Opposition and Aid Workers Slam Mugabe's Claim of No Cholera
Opposition leaders, foreign leaders and aid workers are condemning President Robert Mugabe's claim that Zimbabwe's cholera outbreak is under control.
"I don't think that the cholera outbreak is under control as of now," Fadela Chaib, a World Health Organisation spokeswoman, said as she announced that more than 16,700 cases had now been reported.
Zimbabwe's Movement for Democratic Change (MDC), led by Morgan Tsvangirai who would become prime minister if a stalled power-sharing agreement with Mugabe's Zanu-PF is ever implemented, said "either Mr Mugabe is mischievous or genuinely out of touch with reality".
Nelson Chamisa, a spokesman for the MDC, said: "Instead of conveying a message of condolences, Mr Mugabe was busy politicking."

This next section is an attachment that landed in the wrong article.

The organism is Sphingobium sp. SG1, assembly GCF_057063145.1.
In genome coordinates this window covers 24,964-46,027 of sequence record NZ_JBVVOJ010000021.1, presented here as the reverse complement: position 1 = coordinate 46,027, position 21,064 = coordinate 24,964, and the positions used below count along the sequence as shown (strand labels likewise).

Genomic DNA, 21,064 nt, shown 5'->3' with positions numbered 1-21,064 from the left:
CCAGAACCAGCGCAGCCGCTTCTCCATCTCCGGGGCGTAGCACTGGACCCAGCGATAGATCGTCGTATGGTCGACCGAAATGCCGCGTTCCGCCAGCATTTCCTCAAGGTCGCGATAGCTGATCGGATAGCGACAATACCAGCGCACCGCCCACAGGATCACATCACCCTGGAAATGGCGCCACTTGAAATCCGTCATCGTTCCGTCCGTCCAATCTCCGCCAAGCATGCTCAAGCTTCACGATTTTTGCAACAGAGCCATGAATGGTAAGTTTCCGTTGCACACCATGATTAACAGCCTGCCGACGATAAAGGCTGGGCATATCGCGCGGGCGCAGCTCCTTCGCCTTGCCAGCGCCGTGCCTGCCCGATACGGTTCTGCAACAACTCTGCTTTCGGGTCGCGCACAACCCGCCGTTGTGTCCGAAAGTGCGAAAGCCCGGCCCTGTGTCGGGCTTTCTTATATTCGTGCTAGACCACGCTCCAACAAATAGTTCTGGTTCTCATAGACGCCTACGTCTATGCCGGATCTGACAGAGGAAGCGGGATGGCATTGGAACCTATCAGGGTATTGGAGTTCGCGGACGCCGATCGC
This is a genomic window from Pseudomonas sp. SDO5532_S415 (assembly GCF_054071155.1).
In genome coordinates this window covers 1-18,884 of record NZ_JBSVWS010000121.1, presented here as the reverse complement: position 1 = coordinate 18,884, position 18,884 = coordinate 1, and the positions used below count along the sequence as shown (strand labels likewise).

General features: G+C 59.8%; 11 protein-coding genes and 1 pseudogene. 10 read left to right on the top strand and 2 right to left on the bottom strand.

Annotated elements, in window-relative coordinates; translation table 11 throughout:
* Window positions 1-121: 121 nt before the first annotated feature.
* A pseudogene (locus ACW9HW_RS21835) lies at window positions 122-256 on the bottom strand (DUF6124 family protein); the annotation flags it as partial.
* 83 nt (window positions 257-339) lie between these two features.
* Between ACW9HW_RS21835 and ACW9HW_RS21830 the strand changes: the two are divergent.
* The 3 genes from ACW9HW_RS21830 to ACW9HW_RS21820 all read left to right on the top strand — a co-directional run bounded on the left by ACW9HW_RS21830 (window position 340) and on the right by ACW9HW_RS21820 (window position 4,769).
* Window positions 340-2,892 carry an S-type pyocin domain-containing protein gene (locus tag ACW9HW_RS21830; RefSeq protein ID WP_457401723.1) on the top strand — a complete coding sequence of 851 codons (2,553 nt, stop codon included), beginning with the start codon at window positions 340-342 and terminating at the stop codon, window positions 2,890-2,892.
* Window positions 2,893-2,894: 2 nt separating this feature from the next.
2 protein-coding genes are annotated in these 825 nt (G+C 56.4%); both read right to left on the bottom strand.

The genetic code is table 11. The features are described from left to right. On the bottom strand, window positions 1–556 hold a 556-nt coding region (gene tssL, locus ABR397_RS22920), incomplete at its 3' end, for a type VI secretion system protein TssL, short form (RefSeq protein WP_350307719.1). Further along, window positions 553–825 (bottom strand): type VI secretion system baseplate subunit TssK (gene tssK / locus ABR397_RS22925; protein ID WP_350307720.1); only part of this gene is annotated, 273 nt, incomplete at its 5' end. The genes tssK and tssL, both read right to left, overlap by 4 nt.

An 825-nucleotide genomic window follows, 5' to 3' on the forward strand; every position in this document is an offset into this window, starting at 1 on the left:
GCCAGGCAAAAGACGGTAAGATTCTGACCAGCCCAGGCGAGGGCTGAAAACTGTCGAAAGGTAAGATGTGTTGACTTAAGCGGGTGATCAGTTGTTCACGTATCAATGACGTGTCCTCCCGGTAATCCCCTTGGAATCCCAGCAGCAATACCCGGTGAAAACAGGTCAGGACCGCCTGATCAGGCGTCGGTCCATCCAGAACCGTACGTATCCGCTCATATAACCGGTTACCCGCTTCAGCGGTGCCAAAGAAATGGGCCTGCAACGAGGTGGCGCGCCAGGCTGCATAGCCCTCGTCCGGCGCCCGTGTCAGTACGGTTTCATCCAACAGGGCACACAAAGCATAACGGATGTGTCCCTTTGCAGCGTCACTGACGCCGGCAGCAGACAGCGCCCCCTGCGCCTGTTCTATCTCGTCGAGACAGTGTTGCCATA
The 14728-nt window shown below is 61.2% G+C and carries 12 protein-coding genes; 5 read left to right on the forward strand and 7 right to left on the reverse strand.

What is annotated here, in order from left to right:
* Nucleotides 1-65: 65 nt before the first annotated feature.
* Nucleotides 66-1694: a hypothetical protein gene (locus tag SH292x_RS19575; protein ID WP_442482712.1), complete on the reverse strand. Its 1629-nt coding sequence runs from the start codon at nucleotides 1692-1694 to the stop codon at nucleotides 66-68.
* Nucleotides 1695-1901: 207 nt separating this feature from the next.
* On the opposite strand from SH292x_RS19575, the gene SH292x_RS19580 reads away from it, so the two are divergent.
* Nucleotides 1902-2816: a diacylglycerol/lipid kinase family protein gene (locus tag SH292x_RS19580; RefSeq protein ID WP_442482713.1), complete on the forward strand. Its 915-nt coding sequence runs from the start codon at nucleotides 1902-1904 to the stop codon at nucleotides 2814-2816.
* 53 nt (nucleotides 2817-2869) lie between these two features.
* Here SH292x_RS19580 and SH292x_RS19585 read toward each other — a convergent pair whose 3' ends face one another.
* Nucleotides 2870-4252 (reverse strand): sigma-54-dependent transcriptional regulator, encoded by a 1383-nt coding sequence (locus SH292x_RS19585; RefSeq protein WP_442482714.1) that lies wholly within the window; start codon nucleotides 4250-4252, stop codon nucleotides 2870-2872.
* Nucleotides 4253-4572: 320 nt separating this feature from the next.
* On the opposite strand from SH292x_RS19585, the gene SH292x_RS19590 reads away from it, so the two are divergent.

Collapse of the sewer and water systems has lead to the cholera outbreak, which many say has overwhelmed the health care system.
Medecins Sans Frontieres (Doctors Without Borders), a medical aid charity, says the epidemic could last for months.
"The scale and the sheer numbers of infections especially in Harare is unprecedented," the organisation said.
"MSF expects to be caring for cholera patients in Zimbabwe for some time to come."
The foreign minister of Britain, Zimbabwe's former colonial ruler, said that Mugabe was responsible for "death and destruction on a grand scale" and dismissed the 84-year-old leader's claims that the situation had been resolved.
"It's evident to anyone who hears the tales of people in Zimbabwe that cholera remains a very significant problem," David Miliband told the Associated Press news agency.
"I wish it had been curtailed or curbed, but I think that the public health situation in Zimbabwe is very, very grave indeed," he said, speaking on the sidelines of an EU summit in Belgium.
Mugabe aides say western media has distorted the speech.